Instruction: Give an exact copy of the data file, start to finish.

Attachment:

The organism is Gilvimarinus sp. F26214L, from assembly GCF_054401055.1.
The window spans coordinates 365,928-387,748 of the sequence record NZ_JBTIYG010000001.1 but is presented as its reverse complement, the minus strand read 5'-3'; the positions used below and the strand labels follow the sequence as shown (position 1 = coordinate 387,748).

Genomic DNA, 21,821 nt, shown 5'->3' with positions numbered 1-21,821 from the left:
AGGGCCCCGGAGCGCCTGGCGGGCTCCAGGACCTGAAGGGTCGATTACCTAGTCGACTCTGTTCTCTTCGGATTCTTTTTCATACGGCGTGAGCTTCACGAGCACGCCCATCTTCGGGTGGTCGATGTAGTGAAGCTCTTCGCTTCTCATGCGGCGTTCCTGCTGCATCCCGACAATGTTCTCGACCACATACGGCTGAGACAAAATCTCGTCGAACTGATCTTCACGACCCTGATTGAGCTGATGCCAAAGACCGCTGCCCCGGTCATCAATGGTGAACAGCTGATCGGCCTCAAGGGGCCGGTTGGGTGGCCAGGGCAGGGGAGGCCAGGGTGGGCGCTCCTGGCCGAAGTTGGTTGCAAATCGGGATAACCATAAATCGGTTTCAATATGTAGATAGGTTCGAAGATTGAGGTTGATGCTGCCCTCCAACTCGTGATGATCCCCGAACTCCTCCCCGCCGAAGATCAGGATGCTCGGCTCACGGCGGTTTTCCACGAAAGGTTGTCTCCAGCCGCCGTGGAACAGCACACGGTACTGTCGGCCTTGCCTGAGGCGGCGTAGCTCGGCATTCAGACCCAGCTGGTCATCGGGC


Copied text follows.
The organism is Gilvimarinus sp. F26214L, from assembly GCF_054401055.1.
The window spans coordinates 365,928-387,748 of the sequence record NZ_JBTIYG010000001.1 but is presented as its reverse complement, the minus strand read 5'-3'; the positions used below and the strand labels follow the sequence as shown (position 1 = coordinate 387,748).

Genomic DNA, 21,821 nt, shown 5'->3' with positions numbered 1-21,821 from the left:
AGGGCCCCGGAGCGCCTGGCGGGCTCCAGGACCTGAAGGGTCGATTACCTAGTCGACTCTGTTCTCTTCGGATTCTTTTTCATACGGCGTGAGCTTCACGAGCACGCCCATCTTCGGGTGGTCGATGTAGTGAAGCTCTTCGCTTCTCATGCGGCGTTCCTGCTGCATCCCGACAATGTTCTCGACCACATACGGCTGAGACAAAATCTCGTCGAACTGATCTTCACGACCCTGATTGAGCTGATGCCAAAGACCGCTGCCCCGGTCATCAATGGTGAACAGCTGATCGGCCTCAAGGGGCCGGTTGGGTGGCCAGGGCAGGGGAGGCCAGGGTGGGCGCTCCTGGCCGAAGTTGGTTGCAAATCGGGATAACCATAAATCGGTTTCAATATGTAGATAGGTTCGAAGATTGAGGTTGATGCTGCCCTCCAACTCGTGATGATCCCCGAACTCCTCCCCGCCGAAGATCAGGATGCTCGGCTCACGGCGGTTTTCCACGAAAGGTTGTCTCCAGCCGCCGTGGAACAGCACACGGTACTGTCGGCCTTGCCTGAGGCGGCGTAGCTCGGCATTCAGACCCAGCTGGTCATCGGGC